Books·The First Page

Underground Artist by Henry Nguyen

Read the first page of Henry Nguyen's novel imagining the world in 150 years.

2017 finalist: Grades 7 to 9 category

Henry Nguyen is a finalist for the 2017 The First Page student writing challenge in the Grades 7 to 9 category. (Courtesy of Henry Nguyen)

Underground Artist by Henry Nguyen is one of 10 stories shortlisted for CBC Books' The First Page student writing competition in the Grades 7 to 9 category. Students across Canada wrote the first page of a novel set 150 years in the future, imagining how a current-day trend or issue has played out. Over 2,400 students submitted their stories.

Nguyen, a student at University Hill Secondary School in Vancouver, B.C., tackles censorship, art and AI in his piece.

I was doing a bad job of keeping the different paints apart on the paint palette. It wasn't even a palette, more like a disposable foam plate. It barely sufficed, but I shouldn't be complaining. Painting was illegal. 

The government started persecuting artists 20 years ago, right when AI was beginning to gain traction in the art market. AI art was mostly textbook propaganda: silly yellow posters of The Octavian overlooking the brothers sprawled across Parliament Hill to as far as the eye could see. The colours too bright, the triangles too straight and the grass too green. 

My stubborn little head insisted that art was too "human" for AI. And that stubborn little head is what brought me here, into a warehouse in Chilliwack, at night, painting Thomas Jefferson before the Continental Congress. I didn't even know why I still painted. Money was better found elsewhere, besides the fact that it was illegal.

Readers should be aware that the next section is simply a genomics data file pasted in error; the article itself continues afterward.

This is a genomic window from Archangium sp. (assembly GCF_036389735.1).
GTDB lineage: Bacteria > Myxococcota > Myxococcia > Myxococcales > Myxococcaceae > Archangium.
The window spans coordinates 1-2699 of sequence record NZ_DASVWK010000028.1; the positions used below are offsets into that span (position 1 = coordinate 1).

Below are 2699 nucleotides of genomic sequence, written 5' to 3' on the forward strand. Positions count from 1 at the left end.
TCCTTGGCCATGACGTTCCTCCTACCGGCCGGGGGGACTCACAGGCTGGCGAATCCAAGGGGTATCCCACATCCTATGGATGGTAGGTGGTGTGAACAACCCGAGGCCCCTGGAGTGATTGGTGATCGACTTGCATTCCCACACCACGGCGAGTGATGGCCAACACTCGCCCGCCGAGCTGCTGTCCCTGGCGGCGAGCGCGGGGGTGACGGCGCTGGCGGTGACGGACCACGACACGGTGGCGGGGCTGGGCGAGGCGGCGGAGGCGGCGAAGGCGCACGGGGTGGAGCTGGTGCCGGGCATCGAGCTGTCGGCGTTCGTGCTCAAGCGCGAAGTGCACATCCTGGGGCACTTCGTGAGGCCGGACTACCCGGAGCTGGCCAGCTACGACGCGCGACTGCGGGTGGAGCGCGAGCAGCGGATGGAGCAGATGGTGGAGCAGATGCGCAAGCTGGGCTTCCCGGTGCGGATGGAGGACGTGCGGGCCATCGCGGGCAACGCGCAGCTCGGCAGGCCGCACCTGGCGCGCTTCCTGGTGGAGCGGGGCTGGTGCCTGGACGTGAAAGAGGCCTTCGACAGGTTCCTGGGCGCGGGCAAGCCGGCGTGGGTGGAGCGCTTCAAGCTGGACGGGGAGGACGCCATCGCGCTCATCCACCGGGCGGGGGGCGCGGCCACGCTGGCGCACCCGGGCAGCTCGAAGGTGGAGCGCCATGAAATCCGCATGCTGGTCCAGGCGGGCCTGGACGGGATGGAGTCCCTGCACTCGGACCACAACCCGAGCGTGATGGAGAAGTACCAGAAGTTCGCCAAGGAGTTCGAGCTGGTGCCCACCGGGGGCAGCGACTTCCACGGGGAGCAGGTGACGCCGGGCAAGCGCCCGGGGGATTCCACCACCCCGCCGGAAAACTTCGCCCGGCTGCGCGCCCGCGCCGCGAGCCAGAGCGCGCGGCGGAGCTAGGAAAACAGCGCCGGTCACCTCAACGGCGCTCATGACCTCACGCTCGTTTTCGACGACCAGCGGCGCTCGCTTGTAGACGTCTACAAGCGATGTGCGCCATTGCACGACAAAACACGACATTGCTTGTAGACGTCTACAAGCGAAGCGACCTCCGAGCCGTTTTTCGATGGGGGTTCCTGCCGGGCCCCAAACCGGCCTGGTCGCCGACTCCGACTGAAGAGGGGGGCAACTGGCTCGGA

A bright flash of light glared in my eyes. I heard shouting from outside the garage door followed by a dozen more flashes of light, glaring through the cracks of the warehouse door.

It was the police. I threw the foam plate onto the canvas and stuffed the two paintbrushes into my coat.


Farewell, Jefferson. I turned the blue and orange faced Jefferson towards the warehouse door. I had planned this escape. I lowered my body down the tunnel and grasped the ladder. The trapdoor banged shut above me.

The rusted rungs of the ladder bit into my fingers. I could just make out a faint light from the end of the tunnel.

"Right foot down. Right hand down." I tried to calm myself. "Left foot down. Left hand do—" There was something on the rung. I could just see it. Wet, yellow. Like paint. I scrunched my face closer. It was paint! 

But I certainly hadn't used yellow paint. How had it gotten here? 

A scurry of footsteps and a bang of metal echoed below.

I heard shouting from outside and the crash of the garage door. I hurried down the ladder. Their flashlights scanned the room, occasionally blinding my eyes through the slits on the trapdoor. There wasn't much time left.

I feared whomever was below the tunnel. But I had to keep descending: the police had surrounded me above.

About The First Page student writing challenge

CBC Books asked students to give us a glimpse of the great Canadian novel of the year 2167. They wrote the first page of a book set 150 years in the future, with the protagonist facing an issue that's topical today and set the scene for how it's all playing out in a century and a half.

Two winning entries — one from the Grades 7 to 9 category and one from the Grades 10 to 12 category — will be chosen by award-winning YA writer Erin Bow, author of The Scorpion Rules. The winner will be announced on CBC Radio's q on Jan. 24, 2018.

Both winners will receive a one-year subscription to OwlCrate, which sends fresh boxes of books to young readers across Canada on a monthly basis. In addition, each of the winners' schools will receive 50 YA books.

CBC Books' next student writing competition is the Shakespeare Selfie Student Writing Challenge, which will open in April 2018.